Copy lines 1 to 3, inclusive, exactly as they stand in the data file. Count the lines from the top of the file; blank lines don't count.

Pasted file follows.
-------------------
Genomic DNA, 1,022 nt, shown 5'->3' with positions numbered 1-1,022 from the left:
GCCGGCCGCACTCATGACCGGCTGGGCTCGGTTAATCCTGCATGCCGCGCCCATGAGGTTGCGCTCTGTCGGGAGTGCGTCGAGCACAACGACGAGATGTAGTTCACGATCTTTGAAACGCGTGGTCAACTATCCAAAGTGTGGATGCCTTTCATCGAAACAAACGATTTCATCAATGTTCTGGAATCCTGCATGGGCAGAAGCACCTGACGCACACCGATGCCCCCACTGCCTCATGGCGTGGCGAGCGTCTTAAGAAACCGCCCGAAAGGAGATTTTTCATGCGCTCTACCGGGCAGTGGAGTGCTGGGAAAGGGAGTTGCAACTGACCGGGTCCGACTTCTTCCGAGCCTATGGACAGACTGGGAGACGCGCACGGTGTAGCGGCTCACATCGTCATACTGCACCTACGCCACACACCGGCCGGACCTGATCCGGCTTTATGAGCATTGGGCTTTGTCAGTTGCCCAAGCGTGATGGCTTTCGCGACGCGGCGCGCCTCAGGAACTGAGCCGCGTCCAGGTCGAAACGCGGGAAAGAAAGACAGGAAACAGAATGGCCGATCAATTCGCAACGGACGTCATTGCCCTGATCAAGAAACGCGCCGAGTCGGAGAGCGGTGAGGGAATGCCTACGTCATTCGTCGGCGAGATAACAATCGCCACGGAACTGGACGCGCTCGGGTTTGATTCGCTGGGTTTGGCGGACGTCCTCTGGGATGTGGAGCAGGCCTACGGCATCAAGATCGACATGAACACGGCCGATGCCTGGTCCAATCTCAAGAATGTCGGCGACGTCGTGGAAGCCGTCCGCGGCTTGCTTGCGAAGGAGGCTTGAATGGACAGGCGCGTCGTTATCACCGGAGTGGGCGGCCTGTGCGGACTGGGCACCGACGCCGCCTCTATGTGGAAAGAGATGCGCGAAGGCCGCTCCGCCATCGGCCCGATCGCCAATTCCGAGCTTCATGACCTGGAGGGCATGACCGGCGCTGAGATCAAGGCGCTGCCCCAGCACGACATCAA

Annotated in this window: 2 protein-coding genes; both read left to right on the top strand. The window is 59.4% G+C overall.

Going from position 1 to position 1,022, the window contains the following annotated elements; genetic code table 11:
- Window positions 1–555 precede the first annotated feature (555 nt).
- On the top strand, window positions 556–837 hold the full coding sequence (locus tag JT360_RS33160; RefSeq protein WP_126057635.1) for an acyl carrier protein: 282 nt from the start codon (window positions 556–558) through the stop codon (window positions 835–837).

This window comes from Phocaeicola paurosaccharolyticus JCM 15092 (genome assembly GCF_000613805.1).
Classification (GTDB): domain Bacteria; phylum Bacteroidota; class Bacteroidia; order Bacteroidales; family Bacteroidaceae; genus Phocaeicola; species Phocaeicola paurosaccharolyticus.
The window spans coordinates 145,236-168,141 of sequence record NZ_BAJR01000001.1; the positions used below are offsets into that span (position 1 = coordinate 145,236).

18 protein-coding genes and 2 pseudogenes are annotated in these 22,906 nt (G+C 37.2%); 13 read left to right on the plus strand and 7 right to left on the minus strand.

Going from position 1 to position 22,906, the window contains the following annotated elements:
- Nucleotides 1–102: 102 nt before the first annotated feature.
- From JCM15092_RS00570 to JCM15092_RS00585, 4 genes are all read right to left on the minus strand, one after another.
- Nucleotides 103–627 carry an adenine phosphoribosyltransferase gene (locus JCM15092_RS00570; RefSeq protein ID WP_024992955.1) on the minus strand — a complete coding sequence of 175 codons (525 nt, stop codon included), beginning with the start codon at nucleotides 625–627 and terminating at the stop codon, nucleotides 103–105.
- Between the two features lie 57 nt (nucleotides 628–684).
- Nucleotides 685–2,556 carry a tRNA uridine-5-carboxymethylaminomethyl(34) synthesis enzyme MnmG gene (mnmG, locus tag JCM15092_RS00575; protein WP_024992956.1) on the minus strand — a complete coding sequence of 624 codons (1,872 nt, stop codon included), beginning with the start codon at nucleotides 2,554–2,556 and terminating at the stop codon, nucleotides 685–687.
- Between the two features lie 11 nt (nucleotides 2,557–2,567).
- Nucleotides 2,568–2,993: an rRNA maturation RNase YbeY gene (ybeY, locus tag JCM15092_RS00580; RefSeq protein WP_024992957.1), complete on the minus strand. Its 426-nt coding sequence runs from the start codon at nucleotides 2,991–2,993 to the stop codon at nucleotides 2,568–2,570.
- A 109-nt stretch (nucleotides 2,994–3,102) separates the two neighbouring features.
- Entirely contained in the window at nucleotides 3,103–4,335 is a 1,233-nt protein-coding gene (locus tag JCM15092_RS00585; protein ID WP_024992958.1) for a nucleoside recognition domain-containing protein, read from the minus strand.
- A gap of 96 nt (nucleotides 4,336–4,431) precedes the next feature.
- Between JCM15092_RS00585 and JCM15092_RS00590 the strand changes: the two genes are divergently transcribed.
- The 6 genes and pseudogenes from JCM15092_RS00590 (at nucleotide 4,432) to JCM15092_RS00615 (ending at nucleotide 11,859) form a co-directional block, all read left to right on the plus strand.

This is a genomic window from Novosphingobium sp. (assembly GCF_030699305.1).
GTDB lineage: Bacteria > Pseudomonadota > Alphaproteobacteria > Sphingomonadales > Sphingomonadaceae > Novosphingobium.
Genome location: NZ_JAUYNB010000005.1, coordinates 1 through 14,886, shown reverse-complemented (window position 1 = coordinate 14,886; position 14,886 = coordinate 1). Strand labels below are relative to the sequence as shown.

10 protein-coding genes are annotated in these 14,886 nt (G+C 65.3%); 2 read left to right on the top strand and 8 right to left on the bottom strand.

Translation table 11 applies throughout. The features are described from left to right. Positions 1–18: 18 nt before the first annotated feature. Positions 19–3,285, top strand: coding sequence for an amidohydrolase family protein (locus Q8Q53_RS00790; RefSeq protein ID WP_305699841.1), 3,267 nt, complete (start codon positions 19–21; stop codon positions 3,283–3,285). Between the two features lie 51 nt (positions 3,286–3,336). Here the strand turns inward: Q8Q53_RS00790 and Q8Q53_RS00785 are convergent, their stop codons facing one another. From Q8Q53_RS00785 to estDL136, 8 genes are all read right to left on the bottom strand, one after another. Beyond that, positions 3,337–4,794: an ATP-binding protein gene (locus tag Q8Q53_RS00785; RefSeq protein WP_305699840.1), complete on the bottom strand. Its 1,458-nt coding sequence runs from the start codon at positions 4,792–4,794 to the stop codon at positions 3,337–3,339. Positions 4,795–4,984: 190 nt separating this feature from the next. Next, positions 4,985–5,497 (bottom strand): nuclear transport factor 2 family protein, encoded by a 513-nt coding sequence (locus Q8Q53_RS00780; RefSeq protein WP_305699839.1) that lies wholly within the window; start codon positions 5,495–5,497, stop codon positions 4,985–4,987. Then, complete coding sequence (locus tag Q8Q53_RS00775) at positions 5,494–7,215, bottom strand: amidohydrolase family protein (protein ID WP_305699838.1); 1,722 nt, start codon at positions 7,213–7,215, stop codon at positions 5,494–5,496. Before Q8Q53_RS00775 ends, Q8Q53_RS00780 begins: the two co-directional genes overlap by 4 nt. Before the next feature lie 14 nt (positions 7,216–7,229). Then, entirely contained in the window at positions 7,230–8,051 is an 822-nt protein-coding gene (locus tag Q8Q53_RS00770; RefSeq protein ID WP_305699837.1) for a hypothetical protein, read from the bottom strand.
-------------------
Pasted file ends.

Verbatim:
Genomic DNA, 1,022 nt, shown 5'->3' with positions numbered 1-1,022 from the left:
GCCGGCCGCACTCATGACCGGCTGGGCTCGGTTAATCCTGCATGCCGCGCCCATGAGGTTGCGCTCTGTCGGGAGTGCGTCGAGCACAACGACGAGATGTAGTTCACGATCTTTGAAACGCGTGGTCAACTATCCAAAGTGTGGATGCCTTTCATCGAAACAAACGATTTCATCAATGTTCTGGAATCCTGCATGGGCAGAAGCACCTGACGCACACCGATGCCCCCACTGCCTCATGGCGTGGCGAGCGTCTTAAGAAACCGCCCGAAAGGAGATTTTTCATGCGCTCTACCGGGCAGTGGAGTGCTGGGAAAGGGAGTTGCAACTGACCGGGTCCGACTTCTTCCGAGCCTATGGACAGACTGGGAGACGCGCACGGTGTAGCGGCTCACATCGTCATACTGCACCTACGCCACACACCGGCCGGACCTGATCCGGCTTTATGAGCATTGGGCTTTGTCAGTTGCCCAAGCGTGATGGCTTTCGCGACGCGGCGCGCCTCAGGAACTGAGCCGCGTCCAGGTCGAAACGCGGGAAAGAAAGACAGGAAACAGAATGGCCGATCAATTCGCAACGGACGTCATTGCCCTGATCAAGAAACGCGCCGAGTCGGAGAGCGGTGAGGGAATGCCTACGTCATTCGTCGGCGAGATAACAATCGCCACGGAACTGGACGCGCTCGGGTTTGATTCGCTGGGTTTGGCGGACGTCCTCTGGGATGTGGAGCAGGCCTACGGCATCAAGATCGACATGAACACGGCCGATGCCTGGTCCAATCTCAAGAATGTCGGCGACGTCGTGGAAGCCGTCCGCGGCTTGCTTGCGAAGGAGGCTTGAATGGACAGGCGCGTCGTTATCACCGGAGTGGGCGGCCTGTGCGGACTGGGCACCGACGCCGCCTCTATGTGGAAAGAGATGCGCGAAGGCCGCTCCGCCATCGGCCCGATCGCCAATTCCGAGCTTCATGACCTGGAGGGCATGACCGGCGCTGAGATCAAGGCGCTGCCCCAGCACGACATCAA

Annotated in this window: 2 protein-coding genes; both read left to right on the top strand. The window is 59.4% G+C overall.